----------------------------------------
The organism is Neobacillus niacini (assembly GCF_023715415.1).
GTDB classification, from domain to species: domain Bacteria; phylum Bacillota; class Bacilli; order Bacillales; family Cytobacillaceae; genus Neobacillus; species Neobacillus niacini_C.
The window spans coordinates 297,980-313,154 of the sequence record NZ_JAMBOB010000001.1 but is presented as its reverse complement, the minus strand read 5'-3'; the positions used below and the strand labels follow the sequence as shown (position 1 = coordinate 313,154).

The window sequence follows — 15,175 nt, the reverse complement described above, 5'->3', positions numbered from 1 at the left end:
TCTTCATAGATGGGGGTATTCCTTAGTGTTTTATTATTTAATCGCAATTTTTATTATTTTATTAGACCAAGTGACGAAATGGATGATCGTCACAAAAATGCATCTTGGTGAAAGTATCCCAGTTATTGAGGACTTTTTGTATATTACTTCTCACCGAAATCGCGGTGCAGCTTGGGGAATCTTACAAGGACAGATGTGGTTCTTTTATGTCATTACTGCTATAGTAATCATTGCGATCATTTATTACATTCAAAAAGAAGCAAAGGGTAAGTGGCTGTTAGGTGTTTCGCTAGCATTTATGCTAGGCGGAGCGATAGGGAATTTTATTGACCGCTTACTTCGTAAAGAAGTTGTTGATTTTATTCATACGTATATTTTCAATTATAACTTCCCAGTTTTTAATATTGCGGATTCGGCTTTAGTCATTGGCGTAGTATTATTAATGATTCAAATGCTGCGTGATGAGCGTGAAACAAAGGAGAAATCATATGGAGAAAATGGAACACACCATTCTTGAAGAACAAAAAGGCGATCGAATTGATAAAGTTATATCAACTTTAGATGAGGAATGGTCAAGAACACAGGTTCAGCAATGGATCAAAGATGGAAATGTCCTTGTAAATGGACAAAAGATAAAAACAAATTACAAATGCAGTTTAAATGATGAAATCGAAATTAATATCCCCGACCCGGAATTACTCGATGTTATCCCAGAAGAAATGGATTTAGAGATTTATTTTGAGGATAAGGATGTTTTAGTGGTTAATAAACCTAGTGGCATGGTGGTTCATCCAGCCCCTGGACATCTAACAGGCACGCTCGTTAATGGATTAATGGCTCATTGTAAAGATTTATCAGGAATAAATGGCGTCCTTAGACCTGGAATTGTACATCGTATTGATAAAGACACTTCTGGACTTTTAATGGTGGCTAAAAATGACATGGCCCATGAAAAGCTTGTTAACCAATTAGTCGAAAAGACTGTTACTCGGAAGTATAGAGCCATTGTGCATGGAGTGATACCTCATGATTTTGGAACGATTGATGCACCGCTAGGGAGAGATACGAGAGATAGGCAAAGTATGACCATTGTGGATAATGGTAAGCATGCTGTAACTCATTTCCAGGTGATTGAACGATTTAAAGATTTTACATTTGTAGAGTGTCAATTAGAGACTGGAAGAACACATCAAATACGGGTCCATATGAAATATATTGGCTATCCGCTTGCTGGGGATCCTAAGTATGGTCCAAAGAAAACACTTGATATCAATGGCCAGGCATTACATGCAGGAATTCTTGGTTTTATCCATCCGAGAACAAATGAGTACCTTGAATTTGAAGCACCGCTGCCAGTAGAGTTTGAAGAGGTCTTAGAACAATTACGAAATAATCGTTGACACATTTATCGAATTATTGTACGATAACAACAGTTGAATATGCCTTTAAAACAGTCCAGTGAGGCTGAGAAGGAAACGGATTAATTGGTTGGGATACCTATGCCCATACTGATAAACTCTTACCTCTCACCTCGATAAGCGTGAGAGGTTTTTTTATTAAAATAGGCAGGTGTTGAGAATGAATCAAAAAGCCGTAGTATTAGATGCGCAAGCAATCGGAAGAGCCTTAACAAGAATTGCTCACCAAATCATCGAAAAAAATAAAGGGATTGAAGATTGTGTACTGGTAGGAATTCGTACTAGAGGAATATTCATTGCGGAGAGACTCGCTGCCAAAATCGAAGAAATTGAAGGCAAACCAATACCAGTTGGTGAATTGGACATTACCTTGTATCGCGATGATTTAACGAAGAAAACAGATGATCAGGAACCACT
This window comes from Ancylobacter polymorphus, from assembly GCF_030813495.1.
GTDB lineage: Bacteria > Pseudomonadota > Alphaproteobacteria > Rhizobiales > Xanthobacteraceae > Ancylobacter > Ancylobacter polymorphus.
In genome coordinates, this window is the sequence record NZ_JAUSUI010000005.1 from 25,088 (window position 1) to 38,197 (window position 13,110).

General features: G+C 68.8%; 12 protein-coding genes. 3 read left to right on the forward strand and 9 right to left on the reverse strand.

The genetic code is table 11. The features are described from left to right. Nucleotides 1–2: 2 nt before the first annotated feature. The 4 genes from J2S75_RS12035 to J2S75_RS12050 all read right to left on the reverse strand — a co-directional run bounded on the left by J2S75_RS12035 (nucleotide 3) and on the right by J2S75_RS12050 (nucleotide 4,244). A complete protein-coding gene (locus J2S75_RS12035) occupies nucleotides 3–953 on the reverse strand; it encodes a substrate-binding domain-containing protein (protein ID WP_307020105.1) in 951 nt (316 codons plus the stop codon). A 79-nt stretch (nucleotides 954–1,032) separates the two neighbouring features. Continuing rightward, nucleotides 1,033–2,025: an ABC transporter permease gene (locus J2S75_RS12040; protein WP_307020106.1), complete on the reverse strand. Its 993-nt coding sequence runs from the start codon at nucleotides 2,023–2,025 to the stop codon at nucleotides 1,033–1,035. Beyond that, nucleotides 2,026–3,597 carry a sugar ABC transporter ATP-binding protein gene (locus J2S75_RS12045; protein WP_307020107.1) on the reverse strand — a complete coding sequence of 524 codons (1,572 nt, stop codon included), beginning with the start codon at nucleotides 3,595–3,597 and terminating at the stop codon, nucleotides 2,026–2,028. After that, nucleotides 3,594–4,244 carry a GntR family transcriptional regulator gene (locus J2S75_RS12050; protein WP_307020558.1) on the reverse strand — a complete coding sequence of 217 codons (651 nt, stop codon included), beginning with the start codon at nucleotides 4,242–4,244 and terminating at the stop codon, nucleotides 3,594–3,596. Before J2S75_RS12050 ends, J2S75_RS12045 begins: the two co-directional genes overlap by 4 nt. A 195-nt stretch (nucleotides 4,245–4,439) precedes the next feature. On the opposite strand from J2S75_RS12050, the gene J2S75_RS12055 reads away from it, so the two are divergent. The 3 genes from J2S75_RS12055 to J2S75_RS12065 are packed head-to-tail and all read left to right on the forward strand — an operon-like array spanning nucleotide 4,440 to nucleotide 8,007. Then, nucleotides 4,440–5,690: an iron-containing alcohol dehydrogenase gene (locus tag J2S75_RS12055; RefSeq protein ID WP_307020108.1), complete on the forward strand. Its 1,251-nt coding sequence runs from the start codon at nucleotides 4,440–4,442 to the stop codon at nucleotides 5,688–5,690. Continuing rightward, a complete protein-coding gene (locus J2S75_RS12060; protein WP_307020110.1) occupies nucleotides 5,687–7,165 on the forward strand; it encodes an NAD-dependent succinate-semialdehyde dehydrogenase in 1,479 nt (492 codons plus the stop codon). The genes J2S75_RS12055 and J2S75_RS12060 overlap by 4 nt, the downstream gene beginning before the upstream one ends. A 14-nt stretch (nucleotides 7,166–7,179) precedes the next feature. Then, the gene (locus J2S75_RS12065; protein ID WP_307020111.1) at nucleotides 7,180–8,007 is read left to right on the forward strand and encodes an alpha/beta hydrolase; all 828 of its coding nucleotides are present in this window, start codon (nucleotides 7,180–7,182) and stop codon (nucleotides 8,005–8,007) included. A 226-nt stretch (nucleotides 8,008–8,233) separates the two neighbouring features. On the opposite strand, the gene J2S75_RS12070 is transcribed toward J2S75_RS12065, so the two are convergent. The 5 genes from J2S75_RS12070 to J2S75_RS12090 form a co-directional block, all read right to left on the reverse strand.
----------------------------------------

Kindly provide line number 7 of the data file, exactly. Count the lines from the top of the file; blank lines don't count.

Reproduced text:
GTDB lineage: Bacteria > Pseudomonadota > Alphaproteobacteria > Rhizobiales > Xanthobacteraceae > Ancylobacter > Ancylobacter polymorphus.